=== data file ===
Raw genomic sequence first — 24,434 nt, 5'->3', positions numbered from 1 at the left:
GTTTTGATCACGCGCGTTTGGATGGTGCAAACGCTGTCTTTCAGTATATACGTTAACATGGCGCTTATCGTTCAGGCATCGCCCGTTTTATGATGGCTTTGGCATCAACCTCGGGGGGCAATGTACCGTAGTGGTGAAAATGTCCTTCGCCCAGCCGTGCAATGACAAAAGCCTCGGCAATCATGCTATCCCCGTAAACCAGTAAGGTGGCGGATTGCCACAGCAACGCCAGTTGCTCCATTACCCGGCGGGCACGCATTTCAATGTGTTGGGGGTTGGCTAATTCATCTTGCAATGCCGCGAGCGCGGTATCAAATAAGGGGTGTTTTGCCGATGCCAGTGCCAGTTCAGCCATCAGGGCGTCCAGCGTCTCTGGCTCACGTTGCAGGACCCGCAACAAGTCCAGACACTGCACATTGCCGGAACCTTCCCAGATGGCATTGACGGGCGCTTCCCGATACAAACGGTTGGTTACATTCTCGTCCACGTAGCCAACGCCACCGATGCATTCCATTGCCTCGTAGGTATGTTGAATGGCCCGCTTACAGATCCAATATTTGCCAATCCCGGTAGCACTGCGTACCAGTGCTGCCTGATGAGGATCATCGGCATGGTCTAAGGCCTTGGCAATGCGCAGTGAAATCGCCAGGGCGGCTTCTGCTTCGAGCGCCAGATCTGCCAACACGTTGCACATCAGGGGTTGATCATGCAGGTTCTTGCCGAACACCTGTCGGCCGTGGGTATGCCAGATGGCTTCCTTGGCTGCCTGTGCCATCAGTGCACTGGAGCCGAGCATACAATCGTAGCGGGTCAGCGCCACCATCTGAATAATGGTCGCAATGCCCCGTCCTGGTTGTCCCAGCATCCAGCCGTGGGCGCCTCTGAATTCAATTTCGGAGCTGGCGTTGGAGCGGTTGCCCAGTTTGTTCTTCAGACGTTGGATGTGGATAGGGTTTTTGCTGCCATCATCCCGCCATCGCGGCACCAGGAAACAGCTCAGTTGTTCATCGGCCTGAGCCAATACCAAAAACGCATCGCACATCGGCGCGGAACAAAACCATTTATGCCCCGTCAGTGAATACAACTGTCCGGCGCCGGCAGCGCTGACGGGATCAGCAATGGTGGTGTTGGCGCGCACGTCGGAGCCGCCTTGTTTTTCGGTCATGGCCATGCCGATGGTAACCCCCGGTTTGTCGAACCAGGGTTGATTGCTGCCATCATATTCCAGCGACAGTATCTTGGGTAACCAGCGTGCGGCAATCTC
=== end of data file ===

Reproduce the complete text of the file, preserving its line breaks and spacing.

Raw genomic sequence first — 24,434 nt, 5'->3', positions numbered from 1 at the left:
GTTTTGATCACGCGCGTTTGGATGGTGCAAACGCTGTCTTTCAGTATATACGTTAACATGGCGCTTATCGTTCAGGCATCGCCCGTTTTATGATGGCTTTGGCATCAACCTCGGGGGGCAATGTACCGTAGTGGTGAAAATGTCCTTCGCCCAGCCGTGCAATGACAAAAGCCTCGGCAATCATGCTATCCCCGTAAACCAGTAAGGTGGCGGATTGCCACAGCAACGCCAGTTGCTCCATTACCCGGCGGGCACGCATTTCAATGTGTTGGGGGTTGGCTAATTCATCTTGCAATGCCGCGAGCGCGGTATCAAATAAGGGGTGTTTTGCCGATGCCAGTGCCAGTTCAGCCATCAGGGCGTCCAGCGTCTCTGGCTCACGTTGCAGGACCCGCAACAAGTCCAGACACTGCACATTGCCGGAACCTTCCCAGATGGCATTGACGGGCGCTTCCCGATACAAACGGTTGGTTACATTCTCGTCCACGTAGCCAACGCCACCGATGCATTCCATTGCCTCGTAGGTATGTTGAATGGCCCGCTTACAGATCCAATATTTGCCAATCCCGGTAGCACTGCGTACCAGTGCTGCCTGATGAGGATCATCGGCATGGTCTAAGGCCTTGGCAATGCGCAGTGAAATCGCCAGGGCGGCTTCTGCTTCGAGCGCCAGATCTGCCAACACGTTGCACATCAGGGGTTGATCATGCAGGTTCTTGCCGAACACCTGTCGGCCGTGGGTATGCCAGATGGCTTCCTTGGCTGCCTGTGCCATCAGTGCACTGGAGCCGAGCATACAATCGTAGCGGGTCAGCGCCACCATCTGAATAATGGTCGCAATGCCCCGTCCTGGTTGTCCCAGCATCCAGCCGTGGGCGCCTCTGAATTCAATTTCGGAGCTGGCGTTGGAGCGGTTGCCCAGTTTGTTCTTCAGACGTTGGATGTGGATAGGGTTTTTGCTGCCATCATCCCGCCATCGCGGCACCAGGAAACAGCTCAGTTGTTCATCGGCCTGAGCCAATACCAAAAACGCATCGCACATCGGCGCGGAACAAAACCATTTATGCCCCGTCAGTGAATACAACTGTCCGGCGCCGGCAGCGCTGACGGGATCAGCAATGGTGGTGTTGGCGCGCACGTCGGAGCCGCCTTGTTTTTCGGTCATGGCCATGCCGATGGTAACCCCCGGTTTGTCGAACCAGGGTTGATTGCTGCCATCATATTCCAGCGACAGTATCTTGGGTAACCAGCGTGCGGCAATCTC